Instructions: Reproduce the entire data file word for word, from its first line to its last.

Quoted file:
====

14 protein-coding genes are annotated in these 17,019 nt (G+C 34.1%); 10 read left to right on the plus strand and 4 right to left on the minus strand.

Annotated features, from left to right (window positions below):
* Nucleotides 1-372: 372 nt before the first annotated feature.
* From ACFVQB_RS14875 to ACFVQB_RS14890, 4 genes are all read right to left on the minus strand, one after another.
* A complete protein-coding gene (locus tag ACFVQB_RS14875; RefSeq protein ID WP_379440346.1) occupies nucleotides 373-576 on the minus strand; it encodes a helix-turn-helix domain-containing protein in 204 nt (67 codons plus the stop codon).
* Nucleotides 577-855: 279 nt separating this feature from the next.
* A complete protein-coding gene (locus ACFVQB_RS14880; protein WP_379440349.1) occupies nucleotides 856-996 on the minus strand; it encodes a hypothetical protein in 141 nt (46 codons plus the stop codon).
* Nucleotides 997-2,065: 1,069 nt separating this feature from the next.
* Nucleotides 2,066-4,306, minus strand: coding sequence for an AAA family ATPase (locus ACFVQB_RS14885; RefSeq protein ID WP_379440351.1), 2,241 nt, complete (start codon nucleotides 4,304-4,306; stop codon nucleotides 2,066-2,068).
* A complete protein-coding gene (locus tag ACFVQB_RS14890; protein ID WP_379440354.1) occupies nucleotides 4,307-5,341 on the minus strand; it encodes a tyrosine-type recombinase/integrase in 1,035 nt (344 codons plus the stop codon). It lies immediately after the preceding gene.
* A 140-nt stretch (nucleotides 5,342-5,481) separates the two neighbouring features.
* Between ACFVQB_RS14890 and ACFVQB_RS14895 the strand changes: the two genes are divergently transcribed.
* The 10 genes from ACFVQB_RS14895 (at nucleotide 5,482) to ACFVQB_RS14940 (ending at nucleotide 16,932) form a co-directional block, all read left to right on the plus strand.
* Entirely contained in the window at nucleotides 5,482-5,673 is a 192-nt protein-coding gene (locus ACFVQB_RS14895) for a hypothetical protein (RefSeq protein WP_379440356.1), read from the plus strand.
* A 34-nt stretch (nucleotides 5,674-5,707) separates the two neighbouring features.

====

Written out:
14 protein-coding genes are annotated in these 17,019 nt (G+C 34.1%); 10 read left to right on the plus strand and 4 right to left on the minus strand.

Annotated features, from left to right (window positions below):
* Nucleotides 1-372: 372 nt before the first annotated feature.
* From ACFVQB_RS14875 to ACFVQB_RS14890, 4 genes are all read right to left on the minus strand, one after another.
* A complete protein-coding gene (locus tag ACFVQB_RS14875; RefSeq protein ID WP_379440346.1) occupies nucleotides 373-576 on the minus strand; it encodes a helix-turn-helix domain-containing protein in 204 nt (67 codons plus the stop codon).
* Nucleotides 577-855: 279 nt separating this feature from the next.
* A complete protein-coding gene (locus ACFVQB_RS14880; protein WP_379440349.1) occupies nucleotides 856-996 on the minus strand; it encodes a hypothetical protein in 141 nt (46 codons plus the stop codon).
* Nucleotides 997-2,065: 1,069 nt separating this feature from the next.
* Nucleotides 2,066-4,306, minus strand: coding sequence for an AAA family ATPase (locus ACFVQB_RS14885; RefSeq protein ID WP_379440351.1), 2,241 nt, complete (start codon nucleotides 4,304-4,306; stop codon nucleotides 2,066-2,068).
* A complete protein-coding gene (locus tag ACFVQB_RS14890; protein ID WP_379440354.1) occupies nucleotides 4,307-5,341 on the minus strand; it encodes a tyrosine-type recombinase/integrase in 1,035 nt (344 codons plus the stop codon). It lies immediately after the preceding gene.
* A 140-nt stretch (nucleotides 5,342-5,481) separates the two neighbouring features.
* Between ACFVQB_RS14890 and ACFVQB_RS14895 the strand changes: the two genes are divergently transcribed.
* The 10 genes from ACFVQB_RS14895 (at nucleotide 5,482) to ACFVQB_RS14940 (ending at nucleotide 16,932) form a co-directional block, all read left to right on the plus strand.
* Entirely contained in the window at nucleotides 5,482-5,673 is a 192-nt protein-coding gene (locus ACFVQB_RS14895) for a hypothetical protein (RefSeq protein WP_379440356.1), read from the plus strand.
* A 34-nt stretch (nucleotides 5,674-5,707) separates the two neighbouring features.